Infertility in women is a disorder of the reproductive system that hinders the body’s ability to ovulate, conceive, or carry an infant to term. A couple is considered infertile when they have not conceived after a full year of regular sexual intercourse without using contraception. Couple infertility may be due to male factors, female factors, or a combination.
A successful pregnancy involves many steps. First, a healthy egg must be released from a woman’s ovaries (ovulation) and travel to the fallopian tube, where it is fertilized by a man’s sperm. If fertilization (conception) occurs, the fertilized egg than moves to the uterus. The embryo secures itself to the uterine wall. This begins the 38-40 week journey from embryo to fetus to baby. Problems can occur at anytime during this process and may result in infertility.
Infertility affects an estimated 14% of married women ages 15-44 in the United States. Age-related ability to have a successful pregnancy is well documented. Success rates begin to decline at age 35 and are severely reduced by age 40 in women.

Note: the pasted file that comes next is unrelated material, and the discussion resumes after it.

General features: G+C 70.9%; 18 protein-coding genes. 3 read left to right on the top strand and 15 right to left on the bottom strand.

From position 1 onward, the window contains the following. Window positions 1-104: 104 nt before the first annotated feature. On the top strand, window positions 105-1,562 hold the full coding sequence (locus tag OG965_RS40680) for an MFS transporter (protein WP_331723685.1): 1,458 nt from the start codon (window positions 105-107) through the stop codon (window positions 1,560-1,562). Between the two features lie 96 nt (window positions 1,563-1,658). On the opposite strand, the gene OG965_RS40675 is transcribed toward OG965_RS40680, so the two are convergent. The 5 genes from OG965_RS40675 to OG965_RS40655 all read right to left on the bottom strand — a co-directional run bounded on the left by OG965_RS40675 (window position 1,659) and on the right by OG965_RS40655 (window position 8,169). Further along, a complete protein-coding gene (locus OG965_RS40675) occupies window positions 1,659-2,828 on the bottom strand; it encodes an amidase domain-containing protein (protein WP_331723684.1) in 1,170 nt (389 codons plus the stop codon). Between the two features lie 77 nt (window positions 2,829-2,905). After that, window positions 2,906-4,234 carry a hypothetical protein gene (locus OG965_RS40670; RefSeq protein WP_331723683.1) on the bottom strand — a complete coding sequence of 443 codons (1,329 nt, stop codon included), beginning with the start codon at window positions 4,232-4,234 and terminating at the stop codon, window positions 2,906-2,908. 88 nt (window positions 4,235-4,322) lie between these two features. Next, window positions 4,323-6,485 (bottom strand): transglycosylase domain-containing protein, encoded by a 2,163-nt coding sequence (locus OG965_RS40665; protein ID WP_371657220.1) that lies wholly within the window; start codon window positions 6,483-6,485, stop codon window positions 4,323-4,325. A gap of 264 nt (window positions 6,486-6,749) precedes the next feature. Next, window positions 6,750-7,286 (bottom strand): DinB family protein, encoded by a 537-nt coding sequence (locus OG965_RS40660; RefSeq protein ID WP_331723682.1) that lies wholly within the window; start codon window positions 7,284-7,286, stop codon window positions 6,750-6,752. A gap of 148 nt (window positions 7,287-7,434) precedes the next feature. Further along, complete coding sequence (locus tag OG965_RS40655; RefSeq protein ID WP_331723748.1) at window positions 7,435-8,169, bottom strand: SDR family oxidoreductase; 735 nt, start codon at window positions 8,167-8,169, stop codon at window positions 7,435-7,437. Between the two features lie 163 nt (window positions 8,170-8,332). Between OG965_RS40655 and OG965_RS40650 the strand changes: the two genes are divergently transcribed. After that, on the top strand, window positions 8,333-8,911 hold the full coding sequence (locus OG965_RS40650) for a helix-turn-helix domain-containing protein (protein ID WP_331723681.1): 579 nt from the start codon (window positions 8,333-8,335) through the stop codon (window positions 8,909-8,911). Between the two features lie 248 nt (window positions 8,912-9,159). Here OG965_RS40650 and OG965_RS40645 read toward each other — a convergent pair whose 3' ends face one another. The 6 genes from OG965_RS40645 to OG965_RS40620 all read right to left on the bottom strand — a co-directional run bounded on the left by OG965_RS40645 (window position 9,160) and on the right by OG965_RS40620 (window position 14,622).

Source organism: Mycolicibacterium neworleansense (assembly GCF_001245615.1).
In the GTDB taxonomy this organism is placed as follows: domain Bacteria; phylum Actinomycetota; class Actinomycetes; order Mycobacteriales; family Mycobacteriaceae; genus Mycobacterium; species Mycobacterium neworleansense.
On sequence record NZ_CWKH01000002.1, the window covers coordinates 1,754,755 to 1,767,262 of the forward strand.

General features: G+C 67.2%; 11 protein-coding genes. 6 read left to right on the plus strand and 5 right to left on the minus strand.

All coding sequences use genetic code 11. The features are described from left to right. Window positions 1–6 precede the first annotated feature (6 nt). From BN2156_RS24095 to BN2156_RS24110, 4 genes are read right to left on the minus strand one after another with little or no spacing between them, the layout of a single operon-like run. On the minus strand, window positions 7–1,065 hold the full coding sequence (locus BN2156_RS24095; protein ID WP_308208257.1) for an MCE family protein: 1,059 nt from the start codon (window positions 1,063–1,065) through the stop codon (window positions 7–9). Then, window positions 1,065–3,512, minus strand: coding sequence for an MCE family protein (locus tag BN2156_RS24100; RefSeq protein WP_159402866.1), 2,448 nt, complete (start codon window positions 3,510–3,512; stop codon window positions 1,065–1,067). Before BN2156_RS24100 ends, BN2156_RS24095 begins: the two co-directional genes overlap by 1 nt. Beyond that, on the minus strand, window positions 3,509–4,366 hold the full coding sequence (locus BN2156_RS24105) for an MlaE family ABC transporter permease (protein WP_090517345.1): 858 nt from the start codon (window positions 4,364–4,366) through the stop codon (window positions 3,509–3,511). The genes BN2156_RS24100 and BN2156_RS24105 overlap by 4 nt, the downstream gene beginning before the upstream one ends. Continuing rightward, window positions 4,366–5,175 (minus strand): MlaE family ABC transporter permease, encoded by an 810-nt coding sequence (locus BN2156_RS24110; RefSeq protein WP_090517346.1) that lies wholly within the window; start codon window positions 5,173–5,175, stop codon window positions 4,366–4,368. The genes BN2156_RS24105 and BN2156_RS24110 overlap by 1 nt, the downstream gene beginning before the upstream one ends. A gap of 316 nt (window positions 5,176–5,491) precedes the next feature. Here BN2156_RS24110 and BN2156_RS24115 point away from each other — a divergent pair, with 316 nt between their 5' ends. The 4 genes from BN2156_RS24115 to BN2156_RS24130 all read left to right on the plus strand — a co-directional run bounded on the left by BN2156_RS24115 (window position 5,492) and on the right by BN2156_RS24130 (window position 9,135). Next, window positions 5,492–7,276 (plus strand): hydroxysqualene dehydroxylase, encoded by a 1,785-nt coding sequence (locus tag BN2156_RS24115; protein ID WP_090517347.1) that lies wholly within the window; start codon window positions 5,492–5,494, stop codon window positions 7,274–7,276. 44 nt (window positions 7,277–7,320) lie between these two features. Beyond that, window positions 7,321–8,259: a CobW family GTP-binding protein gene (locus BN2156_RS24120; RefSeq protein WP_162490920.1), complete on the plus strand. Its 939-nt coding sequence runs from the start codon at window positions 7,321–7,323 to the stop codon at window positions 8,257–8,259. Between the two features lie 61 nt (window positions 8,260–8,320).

Common causes of infertility in women include:
Menstrual cycle dysfunction
—the most common cause of infertility in women
Problems with ovulation
—something affects the release of an egg by the ovary
Fallopian tube blockage
—present from birth or may result from surgery, trauma, or infection in the pelvic area
—results when tissue from the uterine lining is found outside the uterus
Please be aware that this information is provided to supplement the care
provided by your physician. It is neither intended nor implied to be a
substitute for professional medical advice. CALL YOUR HEALTHCARE PROVIDER
IMMEDIATELY IF YOU THINK YOU MAY HAVE A MEDICAL EMERGENCY. Always seek the
advice of your physician or other qualified health provider prior to
starting any new treatment or with any questions you may have regarding a